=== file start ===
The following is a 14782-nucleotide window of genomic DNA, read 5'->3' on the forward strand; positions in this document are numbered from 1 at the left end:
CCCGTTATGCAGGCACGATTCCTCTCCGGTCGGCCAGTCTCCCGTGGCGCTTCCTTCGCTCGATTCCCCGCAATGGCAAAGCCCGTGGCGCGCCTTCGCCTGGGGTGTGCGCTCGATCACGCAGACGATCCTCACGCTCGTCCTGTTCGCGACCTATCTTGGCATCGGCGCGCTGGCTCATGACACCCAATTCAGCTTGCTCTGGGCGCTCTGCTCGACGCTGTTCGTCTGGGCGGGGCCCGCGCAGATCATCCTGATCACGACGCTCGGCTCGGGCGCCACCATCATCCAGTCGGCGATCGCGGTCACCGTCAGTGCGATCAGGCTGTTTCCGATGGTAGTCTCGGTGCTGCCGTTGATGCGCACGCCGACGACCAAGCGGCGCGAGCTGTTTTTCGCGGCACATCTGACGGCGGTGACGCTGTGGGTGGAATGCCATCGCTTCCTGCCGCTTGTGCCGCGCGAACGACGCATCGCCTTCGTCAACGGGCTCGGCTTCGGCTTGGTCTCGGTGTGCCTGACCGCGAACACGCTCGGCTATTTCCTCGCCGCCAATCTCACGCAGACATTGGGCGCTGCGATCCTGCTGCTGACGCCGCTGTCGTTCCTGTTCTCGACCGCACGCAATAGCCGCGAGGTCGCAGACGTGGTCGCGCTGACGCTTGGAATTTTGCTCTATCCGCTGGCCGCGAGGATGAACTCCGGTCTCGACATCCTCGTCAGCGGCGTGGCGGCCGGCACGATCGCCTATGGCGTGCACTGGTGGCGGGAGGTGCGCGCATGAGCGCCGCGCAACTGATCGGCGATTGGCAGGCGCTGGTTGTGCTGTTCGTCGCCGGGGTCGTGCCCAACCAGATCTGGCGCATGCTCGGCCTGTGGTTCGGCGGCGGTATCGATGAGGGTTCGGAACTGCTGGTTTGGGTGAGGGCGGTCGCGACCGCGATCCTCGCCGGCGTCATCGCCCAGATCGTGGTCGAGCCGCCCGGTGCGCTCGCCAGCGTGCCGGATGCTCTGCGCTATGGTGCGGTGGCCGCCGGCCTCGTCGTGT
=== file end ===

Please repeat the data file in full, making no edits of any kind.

The following is a 14782-nucleotide window of genomic DNA, read 5'->3' on the forward strand; positions in this document are numbered from 1 at the left end:
CCCGTTATGCAGGCACGATTCCTCTCCGGTCGGCCAGTCTCCCGTGGCGCTTCCTTCGCTCGATTCCCCGCAATGGCAAAGCCCGTGGCGCGCCTTCGCCTGGGGTGTGCGCTCGATCACGCAGACGATCCTCACGCTCGTCCTGTTCGCGACCTATCTTGGCATCGGCGCGCTGGCTCATGACACCCAATTCAGCTTGCTCTGGGCGCTCTGCTCGACGCTGTTCGTCTGGGCGGGGCCCGCGCAGATCATCCTGATCACGACGCTCGGCTCGGGCGCCACCATCATCCAGTCGGCGATCGCGGTCACCGTCAGTGCGATCAGGCTGTTTCCGATGGTAGTCTCGGTGCTGCCGTTGATGCGCACGCCGACGACCAAGCGGCGCGAGCTGTTTTTCGCGGCACATCTGACGGCGGTGACGCTGTGGGTGGAATGCCATCGCTTCCTGCCGCTTGTGCCGCGCGAACGACGCATCGCCTTCGTCAACGGGCTCGGCTTCGGCTTGGTCTCGGTGTGCCTGACCGCGAACACGCTCGGCTATTTCCTCGCCGCCAATCTCACGCAGACATTGGGCGCTGCGATCCTGCTGCTGACGCCGCTGTCGTTCCTGTTCTCGACCGCACGCAATAGCCGCGAGGTCGCAGACGTGGTCGCGCTGACGCTTGGAATTTTGCTCTATCCGCTGGCCGCGAGGATGAACTCCGGTCTCGACATCCTCGTCAGCGGCGTGGCGGCCGGCACGATCGCCTATGGCGTGCACTGGTGGCGGGAGGTGCGCGCATGAGCGCCGCGCAACTGATCGGCGATTGGCAGGCGCTGGTTGTGCTGTTCGTCGCCGGGGTCGTGCCCAACCAGATCTGGCGCATGCTCGGCCTGTGGTTCGGCGGCGGTATCGATGAGGGTTCGGAACTGCTGGTTTGGGTGAGGGCGGTCGCGACCGCGATCCTCGCCGGCGTCATCGCCCAGATCGTGGTCGAGCCGCCCGGTGCGCTCGCCAGCGTGCCGGATGCTCTGCGCTATGGTGCGGTGGCCGCCGGCCTCGTCGTGT